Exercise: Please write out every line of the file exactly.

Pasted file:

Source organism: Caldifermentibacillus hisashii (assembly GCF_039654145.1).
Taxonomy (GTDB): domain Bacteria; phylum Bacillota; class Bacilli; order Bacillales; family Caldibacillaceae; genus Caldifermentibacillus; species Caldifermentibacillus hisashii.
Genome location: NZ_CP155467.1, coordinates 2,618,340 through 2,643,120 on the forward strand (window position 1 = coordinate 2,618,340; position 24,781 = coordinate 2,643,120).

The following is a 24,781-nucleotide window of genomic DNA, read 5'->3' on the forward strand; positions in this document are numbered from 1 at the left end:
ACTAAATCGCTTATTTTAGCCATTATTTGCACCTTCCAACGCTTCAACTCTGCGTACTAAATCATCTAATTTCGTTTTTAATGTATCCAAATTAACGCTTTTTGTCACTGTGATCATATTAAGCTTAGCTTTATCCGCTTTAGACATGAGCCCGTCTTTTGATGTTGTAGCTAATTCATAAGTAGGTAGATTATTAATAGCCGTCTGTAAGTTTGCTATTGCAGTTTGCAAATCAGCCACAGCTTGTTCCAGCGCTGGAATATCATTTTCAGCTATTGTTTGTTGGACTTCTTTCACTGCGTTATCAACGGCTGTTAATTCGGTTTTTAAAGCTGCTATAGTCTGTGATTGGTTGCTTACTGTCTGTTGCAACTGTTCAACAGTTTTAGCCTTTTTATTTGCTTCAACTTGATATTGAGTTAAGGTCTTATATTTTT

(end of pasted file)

Source organism: Caldifermentibacillus hisashii (assembly GCF_039654145.1).
Taxonomy (GTDB): domain Bacteria; phylum Bacillota; class Bacilli; order Bacillales; family Caldibacillaceae; genus Caldifermentibacillus; species Caldifermentibacillus hisashii.
Genome location: NZ_CP155467.1, coordinates 2,618,340 through 2,643,120 on the forward strand (window position 1 = coordinate 2,618,340; position 24,781 = coordinate 2,643,120).

The following is a 24,781-nucleotide window of genomic DNA, read 5'->3' on the forward strand; positions in this document are numbered from 1 at the left end:
ACTAAATCGCTTATTTTAGCCATTATTTGCACCTTCCAACGCTTCAACTCTGCGTACTAAATCATCTAATTTCGTTTTTAATGTATCCAAATTAACGCTTTTTGTCACTGTGATCATATTAAGCTTAGCTTTATCCGCTTTAGACATGAGCCCGTCTTTTGATGTTGTAGCTAATTCATAAGTAGGTAGATTATTAATAGCCGTCTGTAAGTTTGCTATTGCAGTTTGCAAATCAGCCACAGCTTGTTCCAGCGCTGGAATATCATTTTCAGCTATTGTTTGTTGGACTTCTTTCACTGCGTTATCAACGGCTGTTAATTCGGTTTTTAAAGCTGCTATAGTCTGTGATTGGTTGCTTACTGTCTGTTGCAACTGTTCAACAGTTTTAGCCTTTTTATTTGCTTCAACTTGATATTGAGTTAAGGTCTTATATTTTT